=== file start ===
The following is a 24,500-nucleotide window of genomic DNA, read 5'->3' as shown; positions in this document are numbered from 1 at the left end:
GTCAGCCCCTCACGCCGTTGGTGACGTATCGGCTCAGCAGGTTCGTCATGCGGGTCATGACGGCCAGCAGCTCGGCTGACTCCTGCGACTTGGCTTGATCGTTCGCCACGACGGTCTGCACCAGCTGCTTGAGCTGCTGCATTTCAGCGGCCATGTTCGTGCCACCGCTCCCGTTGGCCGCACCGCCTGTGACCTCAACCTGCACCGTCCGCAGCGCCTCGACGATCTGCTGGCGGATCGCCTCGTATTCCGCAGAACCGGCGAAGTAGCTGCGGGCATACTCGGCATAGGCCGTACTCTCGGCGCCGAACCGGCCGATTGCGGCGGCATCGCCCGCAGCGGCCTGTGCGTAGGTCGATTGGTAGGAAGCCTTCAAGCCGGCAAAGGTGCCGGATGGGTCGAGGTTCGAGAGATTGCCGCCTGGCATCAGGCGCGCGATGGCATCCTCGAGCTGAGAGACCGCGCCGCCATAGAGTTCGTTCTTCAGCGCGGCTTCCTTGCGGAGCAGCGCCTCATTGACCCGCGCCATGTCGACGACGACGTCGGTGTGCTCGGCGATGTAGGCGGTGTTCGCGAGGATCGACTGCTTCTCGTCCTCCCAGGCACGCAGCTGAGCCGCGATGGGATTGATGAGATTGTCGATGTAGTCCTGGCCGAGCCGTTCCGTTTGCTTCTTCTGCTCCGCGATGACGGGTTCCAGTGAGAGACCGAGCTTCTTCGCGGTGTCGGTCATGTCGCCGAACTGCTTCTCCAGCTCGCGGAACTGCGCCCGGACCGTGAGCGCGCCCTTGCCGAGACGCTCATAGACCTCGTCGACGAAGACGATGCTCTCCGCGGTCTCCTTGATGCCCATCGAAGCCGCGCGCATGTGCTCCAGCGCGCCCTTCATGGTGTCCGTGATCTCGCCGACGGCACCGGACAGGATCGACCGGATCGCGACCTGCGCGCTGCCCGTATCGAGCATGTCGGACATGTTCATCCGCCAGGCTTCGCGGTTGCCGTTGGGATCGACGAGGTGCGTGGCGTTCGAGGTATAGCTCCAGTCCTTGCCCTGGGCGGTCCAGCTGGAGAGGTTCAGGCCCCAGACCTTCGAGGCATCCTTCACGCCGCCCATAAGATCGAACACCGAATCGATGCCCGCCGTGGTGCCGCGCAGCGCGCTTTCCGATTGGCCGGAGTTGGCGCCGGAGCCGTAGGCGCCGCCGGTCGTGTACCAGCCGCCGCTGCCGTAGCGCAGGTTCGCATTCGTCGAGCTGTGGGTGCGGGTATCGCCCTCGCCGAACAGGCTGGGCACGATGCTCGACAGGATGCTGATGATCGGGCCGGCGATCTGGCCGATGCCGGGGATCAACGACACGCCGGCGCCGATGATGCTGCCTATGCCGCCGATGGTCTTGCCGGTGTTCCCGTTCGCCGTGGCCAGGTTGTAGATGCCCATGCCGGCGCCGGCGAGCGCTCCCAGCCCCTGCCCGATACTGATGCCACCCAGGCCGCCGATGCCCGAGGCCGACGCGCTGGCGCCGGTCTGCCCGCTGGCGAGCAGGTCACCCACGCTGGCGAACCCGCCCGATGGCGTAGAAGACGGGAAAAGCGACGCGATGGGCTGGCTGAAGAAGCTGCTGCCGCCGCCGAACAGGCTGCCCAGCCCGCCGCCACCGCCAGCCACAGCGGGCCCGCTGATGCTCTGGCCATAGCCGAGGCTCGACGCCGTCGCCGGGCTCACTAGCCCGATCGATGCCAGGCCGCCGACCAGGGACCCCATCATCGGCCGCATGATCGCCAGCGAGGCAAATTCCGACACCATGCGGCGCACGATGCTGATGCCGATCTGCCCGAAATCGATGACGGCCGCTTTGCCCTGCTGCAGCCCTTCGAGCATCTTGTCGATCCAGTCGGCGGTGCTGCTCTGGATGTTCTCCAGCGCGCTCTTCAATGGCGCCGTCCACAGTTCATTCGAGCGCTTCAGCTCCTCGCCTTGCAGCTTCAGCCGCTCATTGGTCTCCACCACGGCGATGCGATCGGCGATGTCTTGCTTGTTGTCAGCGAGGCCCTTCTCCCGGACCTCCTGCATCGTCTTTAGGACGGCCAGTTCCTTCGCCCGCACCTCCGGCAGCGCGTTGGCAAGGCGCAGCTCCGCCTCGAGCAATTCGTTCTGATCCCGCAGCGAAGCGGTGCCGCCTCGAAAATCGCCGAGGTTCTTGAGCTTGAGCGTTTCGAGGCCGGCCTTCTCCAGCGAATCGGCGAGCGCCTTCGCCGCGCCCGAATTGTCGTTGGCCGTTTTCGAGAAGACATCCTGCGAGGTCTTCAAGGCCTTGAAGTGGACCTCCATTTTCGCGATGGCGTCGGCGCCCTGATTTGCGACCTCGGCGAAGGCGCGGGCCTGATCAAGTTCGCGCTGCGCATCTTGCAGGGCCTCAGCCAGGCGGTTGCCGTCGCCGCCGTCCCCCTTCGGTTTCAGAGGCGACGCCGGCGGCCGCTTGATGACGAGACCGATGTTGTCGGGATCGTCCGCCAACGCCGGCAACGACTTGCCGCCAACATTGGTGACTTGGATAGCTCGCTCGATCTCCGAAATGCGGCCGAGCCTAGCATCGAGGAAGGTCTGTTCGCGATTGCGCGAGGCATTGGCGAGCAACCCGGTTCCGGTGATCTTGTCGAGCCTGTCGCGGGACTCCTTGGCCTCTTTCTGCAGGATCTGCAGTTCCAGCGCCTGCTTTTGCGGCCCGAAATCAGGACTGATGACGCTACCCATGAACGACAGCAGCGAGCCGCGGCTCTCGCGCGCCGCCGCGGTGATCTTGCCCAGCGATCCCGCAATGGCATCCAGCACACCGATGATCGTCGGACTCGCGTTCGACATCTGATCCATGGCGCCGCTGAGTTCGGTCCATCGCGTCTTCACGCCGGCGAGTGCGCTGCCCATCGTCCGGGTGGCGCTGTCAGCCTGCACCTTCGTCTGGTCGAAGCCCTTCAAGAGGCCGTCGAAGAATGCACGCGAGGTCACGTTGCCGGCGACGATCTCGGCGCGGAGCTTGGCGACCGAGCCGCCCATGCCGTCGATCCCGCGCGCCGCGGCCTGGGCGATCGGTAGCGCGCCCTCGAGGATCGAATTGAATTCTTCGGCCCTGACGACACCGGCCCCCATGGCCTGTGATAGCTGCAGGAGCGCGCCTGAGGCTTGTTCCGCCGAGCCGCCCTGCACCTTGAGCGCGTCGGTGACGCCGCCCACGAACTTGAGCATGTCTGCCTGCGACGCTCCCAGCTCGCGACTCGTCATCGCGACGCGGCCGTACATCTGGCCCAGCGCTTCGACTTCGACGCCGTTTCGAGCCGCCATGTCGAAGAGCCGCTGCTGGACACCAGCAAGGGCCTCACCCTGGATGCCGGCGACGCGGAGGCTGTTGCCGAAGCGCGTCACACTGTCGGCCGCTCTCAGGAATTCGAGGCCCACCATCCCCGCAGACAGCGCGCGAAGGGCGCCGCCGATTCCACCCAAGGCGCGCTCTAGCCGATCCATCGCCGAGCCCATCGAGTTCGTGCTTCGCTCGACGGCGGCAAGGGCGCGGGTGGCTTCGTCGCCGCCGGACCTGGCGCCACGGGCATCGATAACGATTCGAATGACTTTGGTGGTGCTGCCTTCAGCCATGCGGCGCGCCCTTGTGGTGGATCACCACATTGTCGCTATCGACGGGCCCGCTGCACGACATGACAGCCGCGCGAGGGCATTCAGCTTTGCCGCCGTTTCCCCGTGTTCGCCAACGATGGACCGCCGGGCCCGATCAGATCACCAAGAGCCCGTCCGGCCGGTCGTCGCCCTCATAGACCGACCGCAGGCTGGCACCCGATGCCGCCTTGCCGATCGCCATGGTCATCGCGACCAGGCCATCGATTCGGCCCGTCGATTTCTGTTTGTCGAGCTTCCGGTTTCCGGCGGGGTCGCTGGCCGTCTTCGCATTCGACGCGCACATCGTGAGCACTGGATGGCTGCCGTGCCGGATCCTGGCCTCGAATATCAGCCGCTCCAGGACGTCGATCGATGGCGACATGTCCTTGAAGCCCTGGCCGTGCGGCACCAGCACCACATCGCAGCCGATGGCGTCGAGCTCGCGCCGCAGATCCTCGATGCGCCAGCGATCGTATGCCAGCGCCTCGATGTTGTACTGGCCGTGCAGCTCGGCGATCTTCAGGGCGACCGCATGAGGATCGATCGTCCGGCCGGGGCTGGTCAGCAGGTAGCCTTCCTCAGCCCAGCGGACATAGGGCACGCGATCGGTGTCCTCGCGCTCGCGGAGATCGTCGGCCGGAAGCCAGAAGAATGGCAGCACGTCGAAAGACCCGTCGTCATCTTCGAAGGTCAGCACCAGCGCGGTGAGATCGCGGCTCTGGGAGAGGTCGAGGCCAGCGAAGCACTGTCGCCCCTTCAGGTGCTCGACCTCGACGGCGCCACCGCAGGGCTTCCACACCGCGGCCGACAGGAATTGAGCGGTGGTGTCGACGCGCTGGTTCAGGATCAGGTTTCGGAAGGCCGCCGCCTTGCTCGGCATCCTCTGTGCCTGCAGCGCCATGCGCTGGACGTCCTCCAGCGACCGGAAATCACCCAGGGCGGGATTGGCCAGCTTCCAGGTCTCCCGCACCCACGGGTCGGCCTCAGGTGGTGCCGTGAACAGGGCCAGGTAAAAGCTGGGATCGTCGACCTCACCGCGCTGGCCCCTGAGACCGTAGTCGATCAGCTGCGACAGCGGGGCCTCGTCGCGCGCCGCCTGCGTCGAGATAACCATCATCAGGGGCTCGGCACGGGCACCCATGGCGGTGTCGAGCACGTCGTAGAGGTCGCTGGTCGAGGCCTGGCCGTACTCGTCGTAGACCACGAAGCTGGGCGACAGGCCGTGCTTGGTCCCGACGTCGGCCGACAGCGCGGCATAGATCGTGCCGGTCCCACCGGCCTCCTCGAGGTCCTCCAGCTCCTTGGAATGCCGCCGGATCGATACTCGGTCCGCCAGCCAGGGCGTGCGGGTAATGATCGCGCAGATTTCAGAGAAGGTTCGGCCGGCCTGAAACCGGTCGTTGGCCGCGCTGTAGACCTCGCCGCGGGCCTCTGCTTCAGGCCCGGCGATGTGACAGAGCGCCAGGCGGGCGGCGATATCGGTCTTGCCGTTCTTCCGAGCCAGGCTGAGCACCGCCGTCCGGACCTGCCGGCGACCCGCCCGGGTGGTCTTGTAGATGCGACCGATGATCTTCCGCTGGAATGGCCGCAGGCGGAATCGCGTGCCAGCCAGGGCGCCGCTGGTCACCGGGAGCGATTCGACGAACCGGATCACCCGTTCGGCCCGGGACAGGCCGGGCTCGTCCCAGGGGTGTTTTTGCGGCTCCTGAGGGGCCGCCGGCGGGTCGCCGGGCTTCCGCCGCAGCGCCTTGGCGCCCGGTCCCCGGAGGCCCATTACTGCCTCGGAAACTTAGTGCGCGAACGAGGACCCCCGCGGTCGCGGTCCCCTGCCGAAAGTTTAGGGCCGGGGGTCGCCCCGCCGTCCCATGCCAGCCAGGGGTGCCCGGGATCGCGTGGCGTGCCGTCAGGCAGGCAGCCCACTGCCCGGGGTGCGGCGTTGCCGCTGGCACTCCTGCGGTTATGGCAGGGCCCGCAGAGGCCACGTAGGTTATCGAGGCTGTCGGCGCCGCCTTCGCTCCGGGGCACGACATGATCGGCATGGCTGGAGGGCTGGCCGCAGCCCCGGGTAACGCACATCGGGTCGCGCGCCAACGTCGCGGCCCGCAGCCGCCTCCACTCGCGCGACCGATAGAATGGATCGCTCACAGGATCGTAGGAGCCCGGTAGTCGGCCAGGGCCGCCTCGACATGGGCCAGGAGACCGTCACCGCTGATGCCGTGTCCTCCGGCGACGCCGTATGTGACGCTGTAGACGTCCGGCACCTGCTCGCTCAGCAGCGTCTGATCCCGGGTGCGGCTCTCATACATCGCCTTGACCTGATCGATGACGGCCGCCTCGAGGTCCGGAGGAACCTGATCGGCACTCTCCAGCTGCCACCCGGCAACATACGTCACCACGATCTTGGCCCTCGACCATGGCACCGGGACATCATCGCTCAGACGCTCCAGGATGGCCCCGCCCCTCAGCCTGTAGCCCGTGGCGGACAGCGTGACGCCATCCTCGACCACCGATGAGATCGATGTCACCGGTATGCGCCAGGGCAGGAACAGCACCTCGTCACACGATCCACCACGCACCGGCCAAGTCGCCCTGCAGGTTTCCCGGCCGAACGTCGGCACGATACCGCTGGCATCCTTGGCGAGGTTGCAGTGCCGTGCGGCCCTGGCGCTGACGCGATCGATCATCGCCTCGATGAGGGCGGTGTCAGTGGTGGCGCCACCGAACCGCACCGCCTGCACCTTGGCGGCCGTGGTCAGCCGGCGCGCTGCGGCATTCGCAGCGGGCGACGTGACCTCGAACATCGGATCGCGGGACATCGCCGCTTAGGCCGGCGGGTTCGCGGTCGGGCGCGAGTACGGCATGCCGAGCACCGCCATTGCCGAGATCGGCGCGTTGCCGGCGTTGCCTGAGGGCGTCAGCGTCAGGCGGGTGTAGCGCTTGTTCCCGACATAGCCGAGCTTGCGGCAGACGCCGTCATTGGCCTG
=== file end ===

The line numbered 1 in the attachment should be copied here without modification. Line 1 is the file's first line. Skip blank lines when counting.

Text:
The following is a 24,500-nucleotide window of genomic DNA, read 5'->3' as shown; positions in this document are numbered from 1 at the left end: